Posted by: Pam Sorooshian | March 20, 2010

#11 My Ideal Job

My ideal job is pretty obvious, I think. What I love is talking to homeschoolers about learning. I love seeing the light go on as they shed their own school-created hang-ups about what and how children “need to” learn. I really especially enjoy the creative process of figuring out how they might handle certain situations that they are having problems thinking through on their own.

I don’t do this as a “job.” I have mixed feelings about people charging money for this kind of thing. I don’t begrudge people the money earned for their time spent, that’s okay with me, but charging money seems to change people, and not in a good way. They start to behave and speak more in terms of marketing themselves and they eventually seem more about self-promotion than about being helpful. I wouldn’t want to become like that. Maybe I wouldn’t, but there is that risk.

What do you think? Should people charge money for giving unschooling/parenting advice?

Posted by: Pam Sorooshian | March 10, 2010

#10 Why I’m in my current job.

I have two paying jobs, both at Cypress College. I’ve been teaching economics there, part-time and temporary, since 1986. For a part-time job, it pays a lot per hour and I don’t have a lot of prep time, given that I’ve taught the same classes for 23 years at Cypress College plus another 10 years elsewhere.  I like community college students – they come from so many different backgrounds and are there for so many different reasons and have so many different life circumstances. They’re interesting and, mostly, they’re usually hopeful. Many have had a tough time in life – lots are refugees or children of refugees.  Most are the first person in their family to go to college. Helping them get a grasp on how the American economic system works is satisfying.  I don’t mind that it is the same basic material over and over – the discussions are always different and current events are always changing.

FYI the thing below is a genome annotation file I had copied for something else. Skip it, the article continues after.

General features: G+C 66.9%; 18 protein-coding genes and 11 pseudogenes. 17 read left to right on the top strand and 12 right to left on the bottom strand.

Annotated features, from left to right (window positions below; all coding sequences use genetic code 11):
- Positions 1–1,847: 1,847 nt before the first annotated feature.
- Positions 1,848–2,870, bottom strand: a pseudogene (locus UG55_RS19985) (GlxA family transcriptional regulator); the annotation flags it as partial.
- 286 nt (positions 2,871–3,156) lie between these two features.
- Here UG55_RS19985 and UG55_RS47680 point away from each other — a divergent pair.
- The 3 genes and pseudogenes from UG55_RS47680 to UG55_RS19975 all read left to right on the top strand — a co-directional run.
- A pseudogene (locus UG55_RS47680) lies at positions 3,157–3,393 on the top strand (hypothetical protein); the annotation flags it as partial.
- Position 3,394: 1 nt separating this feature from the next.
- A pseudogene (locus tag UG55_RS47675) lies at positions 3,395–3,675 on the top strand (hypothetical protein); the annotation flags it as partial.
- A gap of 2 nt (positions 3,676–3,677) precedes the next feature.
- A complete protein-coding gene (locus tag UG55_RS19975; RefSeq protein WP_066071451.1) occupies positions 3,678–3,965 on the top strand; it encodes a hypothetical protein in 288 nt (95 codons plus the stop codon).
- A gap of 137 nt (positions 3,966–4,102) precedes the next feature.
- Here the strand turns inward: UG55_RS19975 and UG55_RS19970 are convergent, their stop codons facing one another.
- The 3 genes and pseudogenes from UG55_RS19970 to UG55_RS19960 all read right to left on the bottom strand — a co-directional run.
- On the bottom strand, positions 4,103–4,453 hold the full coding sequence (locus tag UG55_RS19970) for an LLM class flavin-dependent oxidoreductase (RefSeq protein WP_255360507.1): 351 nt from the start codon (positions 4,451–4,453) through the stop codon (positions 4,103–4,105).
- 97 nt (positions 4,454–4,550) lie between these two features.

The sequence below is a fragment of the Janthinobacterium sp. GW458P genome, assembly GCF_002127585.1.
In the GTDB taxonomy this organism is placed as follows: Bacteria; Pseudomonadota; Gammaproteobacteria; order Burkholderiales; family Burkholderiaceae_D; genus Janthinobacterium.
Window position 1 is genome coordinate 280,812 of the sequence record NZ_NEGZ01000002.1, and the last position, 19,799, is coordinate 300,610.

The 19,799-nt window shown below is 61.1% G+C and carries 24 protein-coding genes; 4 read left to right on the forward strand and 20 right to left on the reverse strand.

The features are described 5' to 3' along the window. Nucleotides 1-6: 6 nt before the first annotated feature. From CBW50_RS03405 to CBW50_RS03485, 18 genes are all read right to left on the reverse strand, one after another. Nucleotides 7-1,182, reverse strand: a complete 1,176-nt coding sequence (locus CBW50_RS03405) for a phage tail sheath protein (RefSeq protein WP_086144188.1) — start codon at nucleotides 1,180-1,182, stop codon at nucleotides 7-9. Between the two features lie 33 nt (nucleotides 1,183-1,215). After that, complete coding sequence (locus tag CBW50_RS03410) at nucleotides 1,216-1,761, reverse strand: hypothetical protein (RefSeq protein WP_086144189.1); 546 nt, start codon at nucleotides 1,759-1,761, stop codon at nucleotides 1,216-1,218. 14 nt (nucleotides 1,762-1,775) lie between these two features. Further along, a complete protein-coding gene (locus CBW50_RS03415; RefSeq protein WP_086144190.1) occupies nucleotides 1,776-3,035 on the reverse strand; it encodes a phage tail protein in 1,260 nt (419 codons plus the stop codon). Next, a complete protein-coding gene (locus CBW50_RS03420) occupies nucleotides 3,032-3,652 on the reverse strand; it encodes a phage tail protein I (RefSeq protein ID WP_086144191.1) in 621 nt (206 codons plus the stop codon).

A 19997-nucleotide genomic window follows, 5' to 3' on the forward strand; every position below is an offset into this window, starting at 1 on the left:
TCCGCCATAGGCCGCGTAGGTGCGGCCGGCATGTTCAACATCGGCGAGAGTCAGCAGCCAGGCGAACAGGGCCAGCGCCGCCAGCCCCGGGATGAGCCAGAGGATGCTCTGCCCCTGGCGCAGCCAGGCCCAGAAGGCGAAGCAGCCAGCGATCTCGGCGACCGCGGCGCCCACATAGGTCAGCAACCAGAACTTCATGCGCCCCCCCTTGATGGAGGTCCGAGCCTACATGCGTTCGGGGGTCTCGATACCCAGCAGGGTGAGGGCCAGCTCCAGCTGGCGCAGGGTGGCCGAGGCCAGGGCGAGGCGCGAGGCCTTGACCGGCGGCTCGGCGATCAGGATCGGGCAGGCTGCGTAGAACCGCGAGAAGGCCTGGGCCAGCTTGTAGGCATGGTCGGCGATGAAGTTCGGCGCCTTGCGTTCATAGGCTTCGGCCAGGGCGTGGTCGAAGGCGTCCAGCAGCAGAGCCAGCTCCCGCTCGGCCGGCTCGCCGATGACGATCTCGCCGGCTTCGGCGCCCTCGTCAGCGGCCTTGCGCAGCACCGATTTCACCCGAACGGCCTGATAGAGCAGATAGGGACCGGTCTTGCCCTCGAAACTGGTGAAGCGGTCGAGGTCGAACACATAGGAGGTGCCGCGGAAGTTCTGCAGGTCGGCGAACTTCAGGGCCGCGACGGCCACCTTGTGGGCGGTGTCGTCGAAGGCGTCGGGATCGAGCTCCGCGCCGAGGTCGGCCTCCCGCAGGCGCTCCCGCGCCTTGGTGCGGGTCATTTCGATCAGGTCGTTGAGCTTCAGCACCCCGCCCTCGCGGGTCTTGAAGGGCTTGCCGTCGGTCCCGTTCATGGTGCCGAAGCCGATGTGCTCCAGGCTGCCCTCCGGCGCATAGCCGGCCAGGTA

My other paying job is to run the box office at the college. I like this, not so much for the work itself, but because it lets me hang out at the theater with all the right-brained creative people – a nice contrast to the left-brained, math-oriented economics world.

Sometimes I tutor math, statistics, or economics  – sometimes for money and sometimes as a favor. I like that a lot IF the person isn’t calling me at the last minute to try to “just pass the test.” That drives me crazy because they have no interest in understanding, but just want to know “how to do” the problems that are likely to be on the exam.

Posted by: Pam Sorooshian | March 10, 2010

#9 Wish I’d spent less money on….

Too easy. I wish I’d spent less money on any kind of schoolish textbookish stuff. I paid for Saxon math books – not cheap and never used and sold, with a slightly guilty conscious at not just throwing them into the trash, in the HSC Conference recycled resource room.